Since their rare independent debut album, “Anachronismr” has hit the rugged streets of Flint, Michigan. The urban founders of the ramshackle Rustbelt, known worldwide as King 810, have always divided the opinion of music critics. Their quirky nu-metal sound draws influence from a variety of sources; hip hop, metal hardcore and even industrial metal. The band’s unique style has cemented them as one of the most controversial bands in modern heavy music today. Despite the backlash they often receive for their controversial lyrical content, fans are passionate about their support for King 810 and often champion them as a breath of fresh air in an oversaturated modern metal genre. Founding members David Gunn and Eugene Gill have continuously pushed the boundaries since the start of their careers, unafraid to take risks that could potentially alienate some listeners but reward others who appreciate the eccentricity they bring. superbly on every outing.
I’ve been a fan of KING 810 since the release of their debut album. I was captivated by the heartbreaking and destructive energy of their music, but I felt like something was missing. Recently their latest EP ‘K5: follow my tears’ (produced by Josh Schroeder) made me believe that King 810 had finally found what was perhaps missing in the past – a sense of new purpose and bold direction . It feels like they’re back with a vengeance and moving in the right direction. The lyrics incorporated into this new EP still convey raw emotion, but with more conviction than before. There’s still an underlying hint of darkness in many of their tracks that makes them so compelling, but it feels different this time around; as it was designed to be entirely cathartic instead of becoming musically self-destructive.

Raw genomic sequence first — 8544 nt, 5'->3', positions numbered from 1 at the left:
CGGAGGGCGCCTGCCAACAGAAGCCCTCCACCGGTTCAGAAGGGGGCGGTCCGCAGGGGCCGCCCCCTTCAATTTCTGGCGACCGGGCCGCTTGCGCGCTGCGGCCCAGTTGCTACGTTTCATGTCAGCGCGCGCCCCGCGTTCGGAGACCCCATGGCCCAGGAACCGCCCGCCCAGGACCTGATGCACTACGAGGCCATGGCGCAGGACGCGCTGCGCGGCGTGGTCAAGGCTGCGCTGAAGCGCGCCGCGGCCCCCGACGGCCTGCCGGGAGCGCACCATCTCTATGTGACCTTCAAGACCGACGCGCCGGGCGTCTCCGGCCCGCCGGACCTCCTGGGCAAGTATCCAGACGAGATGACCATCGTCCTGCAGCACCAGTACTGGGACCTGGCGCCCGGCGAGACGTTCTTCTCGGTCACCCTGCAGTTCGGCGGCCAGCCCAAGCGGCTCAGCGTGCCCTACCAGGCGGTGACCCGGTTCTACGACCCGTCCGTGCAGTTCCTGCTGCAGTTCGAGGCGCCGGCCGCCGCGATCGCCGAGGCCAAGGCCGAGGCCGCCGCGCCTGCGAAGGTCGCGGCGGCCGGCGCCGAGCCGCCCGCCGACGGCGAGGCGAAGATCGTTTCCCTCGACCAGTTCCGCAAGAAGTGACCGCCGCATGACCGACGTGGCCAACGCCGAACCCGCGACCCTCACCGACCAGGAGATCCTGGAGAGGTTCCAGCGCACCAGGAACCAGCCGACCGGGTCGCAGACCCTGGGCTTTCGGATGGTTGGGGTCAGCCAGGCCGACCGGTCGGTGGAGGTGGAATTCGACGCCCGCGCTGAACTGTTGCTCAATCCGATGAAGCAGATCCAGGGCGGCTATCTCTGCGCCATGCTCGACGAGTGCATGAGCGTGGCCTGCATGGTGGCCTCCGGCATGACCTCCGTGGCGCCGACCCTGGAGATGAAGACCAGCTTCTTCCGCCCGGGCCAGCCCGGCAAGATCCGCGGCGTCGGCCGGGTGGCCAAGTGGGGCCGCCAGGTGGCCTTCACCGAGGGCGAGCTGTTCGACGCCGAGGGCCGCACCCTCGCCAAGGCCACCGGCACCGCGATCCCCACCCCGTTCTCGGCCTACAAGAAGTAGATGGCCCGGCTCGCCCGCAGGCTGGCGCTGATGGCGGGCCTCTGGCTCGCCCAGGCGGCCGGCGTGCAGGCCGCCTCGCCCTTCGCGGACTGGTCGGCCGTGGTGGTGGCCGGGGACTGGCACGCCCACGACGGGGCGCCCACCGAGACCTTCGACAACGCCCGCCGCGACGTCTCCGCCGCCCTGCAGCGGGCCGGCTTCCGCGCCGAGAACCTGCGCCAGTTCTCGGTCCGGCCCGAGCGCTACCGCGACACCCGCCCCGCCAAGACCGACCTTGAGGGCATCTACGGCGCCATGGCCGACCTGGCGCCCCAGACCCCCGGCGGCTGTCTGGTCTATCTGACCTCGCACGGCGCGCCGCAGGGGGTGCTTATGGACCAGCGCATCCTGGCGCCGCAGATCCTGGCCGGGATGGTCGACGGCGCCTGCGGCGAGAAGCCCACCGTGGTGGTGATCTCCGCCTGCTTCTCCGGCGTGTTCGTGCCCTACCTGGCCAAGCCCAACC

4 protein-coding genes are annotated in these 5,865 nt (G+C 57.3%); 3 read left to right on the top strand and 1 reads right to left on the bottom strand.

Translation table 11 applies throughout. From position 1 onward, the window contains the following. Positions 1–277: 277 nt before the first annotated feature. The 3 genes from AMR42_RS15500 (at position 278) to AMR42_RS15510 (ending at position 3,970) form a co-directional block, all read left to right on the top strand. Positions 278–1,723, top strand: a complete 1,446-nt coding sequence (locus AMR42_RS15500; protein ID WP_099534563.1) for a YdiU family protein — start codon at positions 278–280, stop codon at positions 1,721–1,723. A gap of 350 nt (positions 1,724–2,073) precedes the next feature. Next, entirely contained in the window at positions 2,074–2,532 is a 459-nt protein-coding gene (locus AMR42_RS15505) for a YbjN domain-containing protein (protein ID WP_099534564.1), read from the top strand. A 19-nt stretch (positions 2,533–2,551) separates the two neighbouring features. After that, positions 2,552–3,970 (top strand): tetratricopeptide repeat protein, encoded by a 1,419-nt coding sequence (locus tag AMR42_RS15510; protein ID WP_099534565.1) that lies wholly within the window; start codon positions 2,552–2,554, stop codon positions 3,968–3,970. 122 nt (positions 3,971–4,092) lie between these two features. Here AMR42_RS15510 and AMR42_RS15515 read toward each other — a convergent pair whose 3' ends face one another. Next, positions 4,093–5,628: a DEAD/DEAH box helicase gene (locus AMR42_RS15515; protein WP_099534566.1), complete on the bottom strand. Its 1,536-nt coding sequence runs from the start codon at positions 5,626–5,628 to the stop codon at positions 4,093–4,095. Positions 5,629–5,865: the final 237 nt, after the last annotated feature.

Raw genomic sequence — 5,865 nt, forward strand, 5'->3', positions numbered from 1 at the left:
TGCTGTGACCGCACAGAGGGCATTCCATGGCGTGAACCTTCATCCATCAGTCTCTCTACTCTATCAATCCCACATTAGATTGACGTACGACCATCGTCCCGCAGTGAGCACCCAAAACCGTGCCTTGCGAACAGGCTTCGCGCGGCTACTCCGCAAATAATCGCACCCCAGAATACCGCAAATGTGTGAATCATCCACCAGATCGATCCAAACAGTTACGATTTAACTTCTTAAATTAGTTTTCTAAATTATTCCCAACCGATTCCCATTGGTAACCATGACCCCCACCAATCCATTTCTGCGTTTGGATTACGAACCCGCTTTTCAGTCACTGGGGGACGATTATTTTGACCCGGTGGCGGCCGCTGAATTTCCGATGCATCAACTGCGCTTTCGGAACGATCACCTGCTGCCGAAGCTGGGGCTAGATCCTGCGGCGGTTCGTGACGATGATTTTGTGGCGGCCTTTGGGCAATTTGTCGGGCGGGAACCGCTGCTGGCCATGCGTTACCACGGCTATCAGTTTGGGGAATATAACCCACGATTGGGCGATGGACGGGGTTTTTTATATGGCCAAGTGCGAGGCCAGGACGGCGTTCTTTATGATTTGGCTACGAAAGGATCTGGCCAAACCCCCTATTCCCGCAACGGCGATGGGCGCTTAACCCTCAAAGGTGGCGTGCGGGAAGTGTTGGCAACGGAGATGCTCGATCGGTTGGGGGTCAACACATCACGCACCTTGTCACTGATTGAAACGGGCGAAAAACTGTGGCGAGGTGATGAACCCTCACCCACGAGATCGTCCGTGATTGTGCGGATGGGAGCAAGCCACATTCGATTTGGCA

The EP ‘K5: follow my tears’ wastes no time kicking your ass instantly, as the EP opens abruptly with the spine-crushing track “Brains on the Asphalt”. An amazing heavy hitter of a song that is sure to break your neck on the first listen! The middle track, “Holy War”, featured on the EP is quite intriguing, as it deftly pushes King 810 into more experimental territory than the band has reached in the past decade. “Holy War” still features the unruly psychotic ramblings of David Gunn, as his instrumentals casually conquer the grim reality of street life. The punchy drums and heavy guitar riffs that were well used in previous tracks may be missing from this one. But Gunn is still able to fully express himself with his poetic verbiage, as this approach will most likely have musical goosebumps forming on listeners’ arms. The chaotic jazz-induced track, “say cheese and die,” closes the EP perfectly with its sinister showcase. This powerhouse of a closer will undoubtedly leave die-hard King 810 fans immediately clamoring for new King 810 hardware for many years to come!